For the first time in living memory, the gigantic chariots of Lord Jagannath and his celestial siblings rolled on the streets of Puri on Tuesday, a pale shadow of the grand spectacle, with the pilgrim town under curfew and the sea of devotees missing.
The annual chariot festival, which in normal times attracts lakhs of devotees from across the world, was held "smoothly and peacefully", a day after the Supreme Court modified its earlier order and cleared the decks for the yatra, an emotive issue for Hindus in several parts of the country.
The elaborate rituals, which commenced early in the morning, concluded after the three wooden chariots of Lord Jagannath, his elder brother Lord Balabhadra and sister Goddess Subhadra reached their destination at Gundicha Temple from Sri Mandir well before evening.
The chariots were pulled by the servitors of the Lord Jagannath Temple and police personnel, who had to clear the COVID-19 test before joining in the subdued festivities.
The Grand Road, the usual site for the celebrations, was forlorn in the absence of devotees.
Rituals like 'Mangla Arati' and 'Mailam' were held before the presiding deities set out from the sanctum sanctorum of the temple. The temple premises and its adjoining areas were sanitised before the festival got under way.
Descending from the 'Ratna Sinhasana', the bejewelled throne, the three deities were taken out of the temple down the 22 steps called 'Baisi Pahacha' through the Lion's Gate in an elaborate royal ritual called 'Pahandi'. The deities were carried forward step by step amid blowing of conch shells, beating of gongs and ringing of bells.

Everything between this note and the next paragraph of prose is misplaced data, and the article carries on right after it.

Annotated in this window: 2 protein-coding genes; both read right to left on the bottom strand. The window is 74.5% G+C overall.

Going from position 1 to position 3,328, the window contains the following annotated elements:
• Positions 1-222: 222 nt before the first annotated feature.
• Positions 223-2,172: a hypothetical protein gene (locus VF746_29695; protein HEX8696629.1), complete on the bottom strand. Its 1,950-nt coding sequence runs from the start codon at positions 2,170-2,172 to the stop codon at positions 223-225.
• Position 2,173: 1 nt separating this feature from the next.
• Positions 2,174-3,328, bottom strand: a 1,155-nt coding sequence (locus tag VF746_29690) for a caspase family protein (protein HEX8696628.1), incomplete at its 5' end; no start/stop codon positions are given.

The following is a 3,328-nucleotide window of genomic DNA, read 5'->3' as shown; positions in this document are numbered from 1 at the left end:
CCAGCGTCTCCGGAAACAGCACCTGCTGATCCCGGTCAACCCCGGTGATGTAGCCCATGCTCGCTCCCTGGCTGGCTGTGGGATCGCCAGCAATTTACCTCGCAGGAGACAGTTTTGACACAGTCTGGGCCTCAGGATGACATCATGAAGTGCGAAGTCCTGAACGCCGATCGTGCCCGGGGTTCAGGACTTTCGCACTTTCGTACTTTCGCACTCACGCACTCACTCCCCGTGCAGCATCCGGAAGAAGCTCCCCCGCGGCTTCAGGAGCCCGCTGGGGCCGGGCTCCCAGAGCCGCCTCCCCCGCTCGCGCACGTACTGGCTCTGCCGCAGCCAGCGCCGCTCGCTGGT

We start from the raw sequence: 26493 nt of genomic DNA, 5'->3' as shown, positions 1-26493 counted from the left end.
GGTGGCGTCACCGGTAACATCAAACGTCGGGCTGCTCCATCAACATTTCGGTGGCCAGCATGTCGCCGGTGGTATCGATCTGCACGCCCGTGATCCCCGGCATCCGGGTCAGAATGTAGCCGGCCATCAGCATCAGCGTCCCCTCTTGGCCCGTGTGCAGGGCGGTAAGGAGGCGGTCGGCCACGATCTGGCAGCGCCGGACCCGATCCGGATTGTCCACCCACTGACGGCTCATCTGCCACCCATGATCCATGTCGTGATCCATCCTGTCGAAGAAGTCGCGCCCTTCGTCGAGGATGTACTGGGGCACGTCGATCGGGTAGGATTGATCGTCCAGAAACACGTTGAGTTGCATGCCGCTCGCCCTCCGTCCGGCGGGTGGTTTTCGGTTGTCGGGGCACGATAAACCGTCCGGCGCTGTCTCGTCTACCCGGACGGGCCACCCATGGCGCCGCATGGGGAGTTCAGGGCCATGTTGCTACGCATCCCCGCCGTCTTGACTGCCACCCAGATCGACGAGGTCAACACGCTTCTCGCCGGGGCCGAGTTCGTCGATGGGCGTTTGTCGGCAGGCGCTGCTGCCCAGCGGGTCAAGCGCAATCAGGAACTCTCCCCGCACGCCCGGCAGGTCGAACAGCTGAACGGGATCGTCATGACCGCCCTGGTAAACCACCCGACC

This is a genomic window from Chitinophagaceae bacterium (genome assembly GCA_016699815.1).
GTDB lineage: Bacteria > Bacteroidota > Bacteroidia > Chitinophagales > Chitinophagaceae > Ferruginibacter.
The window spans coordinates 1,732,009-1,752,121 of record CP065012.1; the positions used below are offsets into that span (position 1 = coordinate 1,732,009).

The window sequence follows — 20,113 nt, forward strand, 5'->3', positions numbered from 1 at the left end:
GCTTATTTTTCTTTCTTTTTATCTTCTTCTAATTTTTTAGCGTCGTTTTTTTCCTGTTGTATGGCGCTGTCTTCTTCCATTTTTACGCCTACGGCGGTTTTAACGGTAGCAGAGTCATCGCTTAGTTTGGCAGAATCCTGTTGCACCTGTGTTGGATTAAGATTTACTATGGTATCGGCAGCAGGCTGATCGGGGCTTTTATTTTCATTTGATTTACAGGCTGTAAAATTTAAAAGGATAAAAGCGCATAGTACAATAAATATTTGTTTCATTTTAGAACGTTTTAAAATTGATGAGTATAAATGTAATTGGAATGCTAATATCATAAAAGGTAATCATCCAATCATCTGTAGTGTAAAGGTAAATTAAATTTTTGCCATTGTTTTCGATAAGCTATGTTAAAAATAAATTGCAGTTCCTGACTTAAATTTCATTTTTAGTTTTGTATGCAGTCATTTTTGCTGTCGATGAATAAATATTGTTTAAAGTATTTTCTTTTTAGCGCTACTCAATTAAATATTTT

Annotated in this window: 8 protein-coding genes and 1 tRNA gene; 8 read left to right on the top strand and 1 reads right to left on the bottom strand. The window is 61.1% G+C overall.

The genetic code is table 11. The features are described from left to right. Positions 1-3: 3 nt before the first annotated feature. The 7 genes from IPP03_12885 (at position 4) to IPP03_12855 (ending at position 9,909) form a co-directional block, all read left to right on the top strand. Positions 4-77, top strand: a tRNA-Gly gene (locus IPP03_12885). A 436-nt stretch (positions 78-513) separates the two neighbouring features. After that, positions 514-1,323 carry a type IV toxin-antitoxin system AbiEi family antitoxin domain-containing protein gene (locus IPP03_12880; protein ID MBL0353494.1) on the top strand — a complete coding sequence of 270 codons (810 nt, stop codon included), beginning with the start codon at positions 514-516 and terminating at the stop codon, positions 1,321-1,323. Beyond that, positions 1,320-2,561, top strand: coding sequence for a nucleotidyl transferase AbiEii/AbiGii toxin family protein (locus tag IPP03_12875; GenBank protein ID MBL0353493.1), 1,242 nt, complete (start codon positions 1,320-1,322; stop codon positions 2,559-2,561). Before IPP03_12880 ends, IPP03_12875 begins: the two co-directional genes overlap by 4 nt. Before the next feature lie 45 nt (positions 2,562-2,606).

Sudarshana, the celestial wheel of Lord Krishna-Vishnu, was taken out first and placed on the chariot of Devi Subhadra. The idols of Lord Balabhadra, Subhadra and finally that of Jagannath were placed on their respective
chariots kept outside the temple draped in resplendent layers of red, black, green and yellow fabric.
The tallest of the three chariots was the 45 ft high 'Nandighosh' of Lord Jagannath which stood on 16 huge wooden wheels. The chariot of Lord Balabhadra called 'Taladhawaja' was 44 ft high and rested on 14 wheels, while Devi Subhadra's 'Darpadalan' was 43 ft high with 12 wheels.
Gajapati Maharaja Dibyasingha Deb, the titular king of Puri considered the first servitor of Lord Jagannath, performed the special 'Chhera Panhara' ritual with a golden broom before the chariots were pulled along the 3 km route, each after an interval of an hour, in accordance with the apex court directive.
Not more than 500 people were allowed to pull a single chariot while strictly adhering to the guidelines on maintaining social distancing.